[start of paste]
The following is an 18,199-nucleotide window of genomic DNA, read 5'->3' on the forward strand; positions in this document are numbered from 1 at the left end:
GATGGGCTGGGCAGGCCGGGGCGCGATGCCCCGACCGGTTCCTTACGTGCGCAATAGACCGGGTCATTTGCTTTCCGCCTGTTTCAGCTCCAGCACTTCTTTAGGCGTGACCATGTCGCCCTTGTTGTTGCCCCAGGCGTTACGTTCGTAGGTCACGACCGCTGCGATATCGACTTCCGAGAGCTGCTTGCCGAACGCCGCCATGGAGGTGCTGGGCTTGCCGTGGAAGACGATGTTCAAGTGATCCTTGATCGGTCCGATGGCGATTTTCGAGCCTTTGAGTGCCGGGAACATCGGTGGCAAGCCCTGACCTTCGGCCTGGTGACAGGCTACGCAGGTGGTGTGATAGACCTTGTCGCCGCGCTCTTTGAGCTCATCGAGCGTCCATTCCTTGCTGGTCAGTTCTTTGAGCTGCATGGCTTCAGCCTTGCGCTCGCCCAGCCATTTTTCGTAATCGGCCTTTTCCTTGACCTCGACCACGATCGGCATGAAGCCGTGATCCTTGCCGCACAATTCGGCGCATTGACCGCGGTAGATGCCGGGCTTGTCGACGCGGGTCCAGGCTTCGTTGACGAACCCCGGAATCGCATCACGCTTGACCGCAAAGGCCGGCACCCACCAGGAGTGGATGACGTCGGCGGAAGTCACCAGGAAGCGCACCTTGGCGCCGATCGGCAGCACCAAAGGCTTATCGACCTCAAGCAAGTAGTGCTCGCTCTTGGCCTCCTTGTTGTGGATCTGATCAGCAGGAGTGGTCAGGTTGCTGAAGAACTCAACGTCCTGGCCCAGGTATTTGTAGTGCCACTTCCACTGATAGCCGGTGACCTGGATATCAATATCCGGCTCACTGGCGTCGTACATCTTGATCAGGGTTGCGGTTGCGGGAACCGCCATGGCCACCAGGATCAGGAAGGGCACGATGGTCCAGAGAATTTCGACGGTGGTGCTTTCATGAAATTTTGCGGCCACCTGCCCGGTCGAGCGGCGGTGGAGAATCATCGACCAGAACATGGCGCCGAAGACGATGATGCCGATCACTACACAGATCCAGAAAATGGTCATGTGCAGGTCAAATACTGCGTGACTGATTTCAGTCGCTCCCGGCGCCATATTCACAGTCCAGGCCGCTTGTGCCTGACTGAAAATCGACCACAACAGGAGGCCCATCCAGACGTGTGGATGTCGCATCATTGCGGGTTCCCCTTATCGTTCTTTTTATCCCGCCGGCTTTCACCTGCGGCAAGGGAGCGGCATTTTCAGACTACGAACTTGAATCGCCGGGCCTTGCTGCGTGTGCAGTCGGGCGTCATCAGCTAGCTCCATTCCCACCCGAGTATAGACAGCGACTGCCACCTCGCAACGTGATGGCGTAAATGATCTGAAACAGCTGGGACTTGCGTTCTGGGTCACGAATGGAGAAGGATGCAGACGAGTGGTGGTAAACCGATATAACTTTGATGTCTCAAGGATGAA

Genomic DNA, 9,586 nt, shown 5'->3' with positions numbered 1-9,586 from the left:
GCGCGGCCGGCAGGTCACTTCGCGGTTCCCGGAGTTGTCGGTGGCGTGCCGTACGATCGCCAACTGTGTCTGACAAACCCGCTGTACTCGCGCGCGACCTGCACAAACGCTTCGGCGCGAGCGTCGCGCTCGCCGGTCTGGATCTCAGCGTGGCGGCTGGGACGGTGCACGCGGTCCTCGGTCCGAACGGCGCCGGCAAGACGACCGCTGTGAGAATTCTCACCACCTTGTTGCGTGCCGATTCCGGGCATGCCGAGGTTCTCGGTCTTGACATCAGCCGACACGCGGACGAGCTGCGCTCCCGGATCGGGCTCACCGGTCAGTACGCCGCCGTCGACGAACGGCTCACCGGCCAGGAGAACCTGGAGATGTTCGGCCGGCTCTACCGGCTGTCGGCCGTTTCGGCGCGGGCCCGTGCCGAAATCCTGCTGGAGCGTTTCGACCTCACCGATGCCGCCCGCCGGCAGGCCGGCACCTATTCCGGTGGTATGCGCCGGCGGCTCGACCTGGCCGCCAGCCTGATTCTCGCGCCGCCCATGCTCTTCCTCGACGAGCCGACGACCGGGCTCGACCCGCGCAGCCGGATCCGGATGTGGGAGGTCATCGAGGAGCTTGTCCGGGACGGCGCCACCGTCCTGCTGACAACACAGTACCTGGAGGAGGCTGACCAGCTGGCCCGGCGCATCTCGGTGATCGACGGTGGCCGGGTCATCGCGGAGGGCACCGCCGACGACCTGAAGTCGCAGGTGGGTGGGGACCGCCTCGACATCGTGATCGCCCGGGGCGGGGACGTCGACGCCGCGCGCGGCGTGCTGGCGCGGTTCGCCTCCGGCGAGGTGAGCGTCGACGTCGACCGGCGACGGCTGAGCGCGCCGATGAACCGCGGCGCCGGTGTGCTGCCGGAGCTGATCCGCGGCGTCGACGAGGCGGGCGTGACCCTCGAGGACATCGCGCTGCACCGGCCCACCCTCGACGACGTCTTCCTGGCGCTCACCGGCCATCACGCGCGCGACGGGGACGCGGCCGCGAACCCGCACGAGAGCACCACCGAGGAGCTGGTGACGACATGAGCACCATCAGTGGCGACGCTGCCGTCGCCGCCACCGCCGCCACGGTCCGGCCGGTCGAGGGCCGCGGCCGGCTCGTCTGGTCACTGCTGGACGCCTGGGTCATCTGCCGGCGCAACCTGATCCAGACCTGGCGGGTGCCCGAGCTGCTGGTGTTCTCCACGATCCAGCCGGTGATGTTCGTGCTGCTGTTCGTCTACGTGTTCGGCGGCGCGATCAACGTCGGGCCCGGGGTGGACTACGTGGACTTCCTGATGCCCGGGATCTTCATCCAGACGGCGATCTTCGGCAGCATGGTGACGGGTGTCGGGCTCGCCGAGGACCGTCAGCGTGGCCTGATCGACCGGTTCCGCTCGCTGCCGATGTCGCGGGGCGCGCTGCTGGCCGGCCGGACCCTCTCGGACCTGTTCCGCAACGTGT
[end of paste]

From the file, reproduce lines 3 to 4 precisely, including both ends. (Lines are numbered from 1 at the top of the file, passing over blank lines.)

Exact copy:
Genomic DNA, 9,586 nt, shown 5'->3' with positions numbered 1-9,586 from the left:
GCGCGGCCGGCAGGTCACTTCGCGGTTCCCGGAGTTGTCGGTGGCGTGCCGTACGATCGCCAACTGTGTCTGACAAACCCGCTGTACTCGCGCGCGACCTGCACAAACGCTTCGGCGCGAGCGTCGCGCTCGCCGGTCTGGATCTCAGCGTGGCGGCTGGGACGGTGCACGCGGTCCTCGGTCCGAACGGCGCCGGCAAGACGACCGCTGTGAGAATTCTCACCACCTTGTTGCGTGCCGATTCCGGGCATGCCGAGGTTCTCGGTCTTGACATCAGCCGACACGCGGACGAGCTGCGCTCCCGGATCGGGCTCACCGGTCAGTACGCCGCCGTCGACGAACGGCTCACCGGCCAGGAGAACCTGGAGATGTTCGGCCGGCTCTACCGGCTGTCGGCCGTTTCGGCGCGGGCCCGTGCCGAAATCCTGCTGGAGCGTTTCGACCTCACCGATGCCGCCCGCCGGCAGGCCGGCACCTATTCCGGTGGTATGCGCCGGCGGCTCGACCTGGCCGCCAGCCTGATTCTCGCGCCGCCCATGCTCTTCCTCGACGAGCCGACGACCGGGCTCGACCCGCGCAGCCGGATCCGGATGTGGGAGGTCATCGAGGAGCTTGTCCGGGACGGCGCCACCGTCCTGCTGACAACACAGTACCTGGAGGAGGCTGACCAGCTGGCCCGGCGCATCTCGGTGATCGACGGTGGCCGGGTCATCGCGGAGGGCACCGCCGACGACCTGAAGTCGCAGGTGGGTGGGGACCGCCTCGACATCGTGATCGCCCGGGGCGGGGACGTCGACGCCGCGCGCGGCGTGCTGGCGCGGTTCGCCTCCGGCGAGGTGAGCGTCGACGTCGACCGGCGACGGCTGAGCGCGCCGATGAACCGCGGCGCCGGTGTGCTGCCGGAGCTGATCCGCGGCGTCGACGAGGCGGGCGTGACCCTCGAGGACATCGCGCTGCACCGGCCCACCCTCGACGACGTCTTCCTGGCGCTCACCGGCCATCACGCGCGCGACGGGGACGCGGCCGCGAACCCGCACGAGAGCACCACCGAGGAGCTGGTGACGACATGAGCACCATCAGTGGCGACGCTGCCGTCGCCGCCACCGCCGCCACGGTCCGGCCGGTCGAGGGCCGCGGCCGGCTCGTCTGGTCACTGCTGGACGCCTGGGTCATCTGCCGGCGCAACCTGATCCAGACCTGGCGGGTGCCCGAGCTGCTGGTGTTCTCCACGATCCAGCCGGTGATGTTCGTGCTGCTGTTCGTCTACGTGTTCGGCGGCGCGATCAACGTCGGGCCCGGGGTGGACTACGTGGACTTCCTGATGCCCGGGATCTTCATCCAGACGGCGATCTTCGGCAGCATGGTGACGGGTGTCGGGCTCGCCGAGGACCGTCAGCGTGGCCTGATCGACCGGTTCCGCTCGCTGCCGATGTCGCGGGGCGCGCTGCTGGCCGGCCGGACCCTCTCGGACCTGTTCCGCAACGTGT